As with any list, there is an “unwritten” order that ranks the importance of each of these places and the most famous is, without a doubt, Abbey Road. A zebra crossing in a residential district of London that owes its international fame to a photo of the Beatles taken in 1969 and that became the iconic cover of their album recorded that same year at the Abbey Road studios (just across the street).
This zebra crossing has become a place of pilgrimage for every fan of the Beatles and people from all over the world usually cross it posing just like the Liverpool group to immortalise their visit to the UK capital. However the most fascinating thing is seeing how the sign displaying the name of the street has been transformed into a huge book of dedications of love and passion to the rock band, with texts written in every language imaginable. Also, there is a webcam on the flat roof of the studios that transmits 24 hours a day everything that is going on in the small section of such a famous street, thus further adding to its legendary status in this digital era.
Because London is not just Big Ben, Buckingham Palace or Piccadilly Circus, but also the history of pop music (thanks to its true legends).
Address: 3 Abbey Road, St. John’s Wood London NW8 9AY
Live webcam: http://www.abbeyroad.com/crossing
We’re going so if you want to come along have a look at our flights here.
By David Moreu
The “Vecchia Signora” Back in the Fold of Elite Football
Turin has two football teams – Torino FC, and the more famous Juventus FC. Most Turinese are Torino FC fans, despite the fact that Juventus is far better known around the world. Witnessing either of them playing a home match is quite an experience. But, let’s focus on the latter, as it has now regained its place among the finest teams and because it’s playing style is dazzling.
The Juve or Vecchia Signora – “Old Lady”, as it is known among the Turinese, shuns the customary dictates of the catenaccio – the typically Italian, ironclad defensive system – instead engaging in a more flashy, attacking play more in keeping with Dutch or English football teams.
The 80s – Italy Sparkles; Turin Sets the Play
Juventus lived out its golden age in the nineteen eighties, when its lineup featured such figures as Michel Platini, who was awarded three Ballon d’Or in a row and captained his French national team to its first European title win in the 1984 European Cup. But, Platini was not the only major figure in that prodigious team. Also playing in that squadra were the likes of Stefano Tacconi, Cesare Prandelli, Zbigniew Boniek, Massimo Bonini, Gaetano Scirea, Sergio Brio and Antonio Cabrini. And, that in itself was nothing! Indeed, that squad of soccer wizards achieved what no other team had managed before – they won all possible international titles in a single year. In the 1985–1986 season, they lifted the European Cup Winners’ Cup (against Oporto), the UEFA Super Cup (against Liverpool), the UEFA Champions League – then known as the European Cup – (also against Liverpool) and the Intercontinental Cup (against Argentinos Juniors), a feat that has only since been equalled by the Guardiola-era FC Barcelona. Italian football was then at the pinnacle, way ahead of the rest. On a national level, its team had won the World Cup at Spain ‘82 while, on a club level, with Juventus and, later, AC Milan, the Calcio’s hegemony of Europe lasted until well into the following decade. In those days of slick football, Italy was on the lips of everyone. The boot-shaped country became the favourite European holiday destination; its fashion, led by such brands as Versace, began to set global trends, while even its music, in the form of Italo-disco, crowded out the first positions on continental hit parades.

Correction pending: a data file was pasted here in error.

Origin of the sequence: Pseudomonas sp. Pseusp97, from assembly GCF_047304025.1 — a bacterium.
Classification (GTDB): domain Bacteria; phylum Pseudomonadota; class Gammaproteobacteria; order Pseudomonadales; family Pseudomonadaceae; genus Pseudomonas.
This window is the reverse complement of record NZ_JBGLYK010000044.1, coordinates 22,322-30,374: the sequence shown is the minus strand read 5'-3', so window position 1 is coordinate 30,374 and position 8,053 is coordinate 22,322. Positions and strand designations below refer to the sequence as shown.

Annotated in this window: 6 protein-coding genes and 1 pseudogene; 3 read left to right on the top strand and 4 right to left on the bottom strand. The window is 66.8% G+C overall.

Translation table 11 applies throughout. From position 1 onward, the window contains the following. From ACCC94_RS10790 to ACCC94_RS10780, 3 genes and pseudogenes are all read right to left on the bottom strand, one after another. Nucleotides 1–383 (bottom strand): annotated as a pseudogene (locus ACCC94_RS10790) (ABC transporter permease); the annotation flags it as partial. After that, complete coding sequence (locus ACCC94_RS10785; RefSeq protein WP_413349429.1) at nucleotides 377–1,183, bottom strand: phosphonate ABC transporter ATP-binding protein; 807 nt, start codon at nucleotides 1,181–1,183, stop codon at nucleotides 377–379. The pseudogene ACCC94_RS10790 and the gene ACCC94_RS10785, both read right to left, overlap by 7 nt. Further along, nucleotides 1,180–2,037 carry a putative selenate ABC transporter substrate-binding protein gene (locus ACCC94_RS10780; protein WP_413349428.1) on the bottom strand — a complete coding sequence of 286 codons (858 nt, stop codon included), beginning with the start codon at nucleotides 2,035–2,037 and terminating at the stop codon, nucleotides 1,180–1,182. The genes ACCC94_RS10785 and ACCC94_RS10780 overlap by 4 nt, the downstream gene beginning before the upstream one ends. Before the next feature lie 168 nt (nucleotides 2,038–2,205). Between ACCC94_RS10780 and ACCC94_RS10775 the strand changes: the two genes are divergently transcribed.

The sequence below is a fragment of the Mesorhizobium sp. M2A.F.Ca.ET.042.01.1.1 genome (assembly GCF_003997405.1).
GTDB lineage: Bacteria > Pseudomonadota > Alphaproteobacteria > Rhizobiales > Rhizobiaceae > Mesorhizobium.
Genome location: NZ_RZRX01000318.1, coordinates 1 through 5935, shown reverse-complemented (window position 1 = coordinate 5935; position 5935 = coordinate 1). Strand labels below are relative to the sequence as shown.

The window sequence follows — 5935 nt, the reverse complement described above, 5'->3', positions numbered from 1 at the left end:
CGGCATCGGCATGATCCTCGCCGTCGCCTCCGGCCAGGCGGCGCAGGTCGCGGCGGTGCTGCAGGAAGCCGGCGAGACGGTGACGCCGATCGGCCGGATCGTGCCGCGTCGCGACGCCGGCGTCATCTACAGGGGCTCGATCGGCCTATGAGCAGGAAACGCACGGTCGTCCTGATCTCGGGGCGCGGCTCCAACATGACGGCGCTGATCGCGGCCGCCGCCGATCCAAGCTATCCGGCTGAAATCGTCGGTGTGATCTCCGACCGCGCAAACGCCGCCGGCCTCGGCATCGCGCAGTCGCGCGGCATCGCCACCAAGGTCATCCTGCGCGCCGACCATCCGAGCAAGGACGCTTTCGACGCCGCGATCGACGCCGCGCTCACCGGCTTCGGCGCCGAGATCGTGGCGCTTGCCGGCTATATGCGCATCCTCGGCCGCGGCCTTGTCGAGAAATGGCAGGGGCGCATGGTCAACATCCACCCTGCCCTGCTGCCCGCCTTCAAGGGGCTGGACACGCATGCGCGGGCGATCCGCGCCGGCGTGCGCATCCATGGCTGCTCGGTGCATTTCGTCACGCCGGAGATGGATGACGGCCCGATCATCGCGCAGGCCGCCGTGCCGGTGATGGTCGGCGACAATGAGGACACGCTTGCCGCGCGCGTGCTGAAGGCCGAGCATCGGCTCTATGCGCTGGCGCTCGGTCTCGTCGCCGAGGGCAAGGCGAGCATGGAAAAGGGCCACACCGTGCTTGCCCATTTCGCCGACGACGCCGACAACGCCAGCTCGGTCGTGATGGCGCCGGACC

Tears, and Some Joy
The distinction of being the club that has lost most Champions League finals earns it a special place in our heart. While the eighties saw it rolling in celebrations and titles, the nineties were more of a torment. It wasn’t until eleven years later that the Bianconeri managed to win Europe’s major football competition, and that was after a penalty shoot-out against Ajax; but, it was all misery thereafter. They lost three finals in the space of seven years – against Borussia Dortmund, Real Madrid and AC Milan – while their supremacy in Europe fizzled out. That is, until this season, when they are again peerless Italian league leaders – they are more than ten points clear of the second placed team – and have once again classified for a Champions League semi-final, something they hadn’t achieved since 2003. What is this success down to? A combination of veterans –Buffon, Tévez, Pirlo– and new talent –Morata, Fereyra, Pogba. But, part of the reason lies with their coach, Massimiliano Allegri, who in his first season has set a seal of versatility on a team capable of attacking and defending at will.
The City of “Le Zebre”
Turin is a city that effectively revolves around its most international football team. The Calcio is still the favourite topic of conversation at any of its markets, cafés and restaurants. But, where you breathe the purest footballing atmosphere is of course at the Juventus Stadium. Located at 50 Corso Gaetano Scirea, this spectacular colosseum designed by the architect, Gino Zavanella, was unveiled in 2011 to replace the historical Stadio delle Alpi.